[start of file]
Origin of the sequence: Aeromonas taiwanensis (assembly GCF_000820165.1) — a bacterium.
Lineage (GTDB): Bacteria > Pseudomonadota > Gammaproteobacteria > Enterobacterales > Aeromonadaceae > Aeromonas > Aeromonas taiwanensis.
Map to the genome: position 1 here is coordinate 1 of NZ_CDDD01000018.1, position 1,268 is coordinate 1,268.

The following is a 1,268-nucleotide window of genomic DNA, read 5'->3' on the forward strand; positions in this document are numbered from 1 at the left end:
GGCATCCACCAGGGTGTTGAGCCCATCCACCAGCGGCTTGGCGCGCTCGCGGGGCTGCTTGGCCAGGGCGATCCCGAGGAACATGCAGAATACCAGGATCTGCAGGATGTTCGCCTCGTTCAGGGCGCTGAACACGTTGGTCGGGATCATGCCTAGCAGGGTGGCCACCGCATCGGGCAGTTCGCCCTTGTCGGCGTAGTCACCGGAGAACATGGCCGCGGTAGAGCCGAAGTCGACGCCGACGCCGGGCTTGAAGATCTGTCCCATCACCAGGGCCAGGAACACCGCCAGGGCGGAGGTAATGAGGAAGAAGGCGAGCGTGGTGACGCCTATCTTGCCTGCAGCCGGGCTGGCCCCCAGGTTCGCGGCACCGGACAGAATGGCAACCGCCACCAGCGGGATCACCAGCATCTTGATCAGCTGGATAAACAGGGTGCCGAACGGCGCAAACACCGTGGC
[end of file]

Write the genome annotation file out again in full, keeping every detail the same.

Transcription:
Origin of the sequence: Aeromonas taiwanensis (assembly GCF_000820165.1) — a bacterium.
Lineage (GTDB): Bacteria > Pseudomonadota > Gammaproteobacteria > Enterobacterales > Aeromonadaceae > Aeromonas > Aeromonas taiwanensis.
Map to the genome: position 1 here is coordinate 1 of NZ_CDDD01000018.1, position 1,268 is coordinate 1,268.

The following is a 1,268-nucleotide window of genomic DNA, read 5'->3' on the forward strand; positions in this document are numbered from 1 at the left end:
GGCATCCACCAGGGTGTTGAGCCCATCCACCAGCGGCTTGGCGCGCTCGCGGGGCTGCTTGGCCAGGGCGATCCCGAGGAACATGCAGAATACCAGGATCTGCAGGATGTTCGCCTCGTTCAGGGCGCTGAACACGTTGGTCGGGATCATGCCTAGCAGGGTGGCCACCGCATCGGGCAGTTCGCCCTTGTCGGCGTAGTCACCGGAGAACATGGCCGCGGTAGAGCCGAAGTCGACGCCGACGCCGGGCTTGAAGATCTGTCCCATCACCAGGGCCAGGAACACCGCCAGGGCGGAGGTAATGAGGAAGAAGGCGAGCGTGGTGACGCCTATCTTGCCTGCAGCCGGGCTGGCCCCCAGGTTCGCGGCACCGGACAGAATGGCAACCGCCACCAGCGGGATCACCAGCATCTTGATCAGCTGGATAAACAGGGTGCCGAACGGCGCAAACACCGTGGC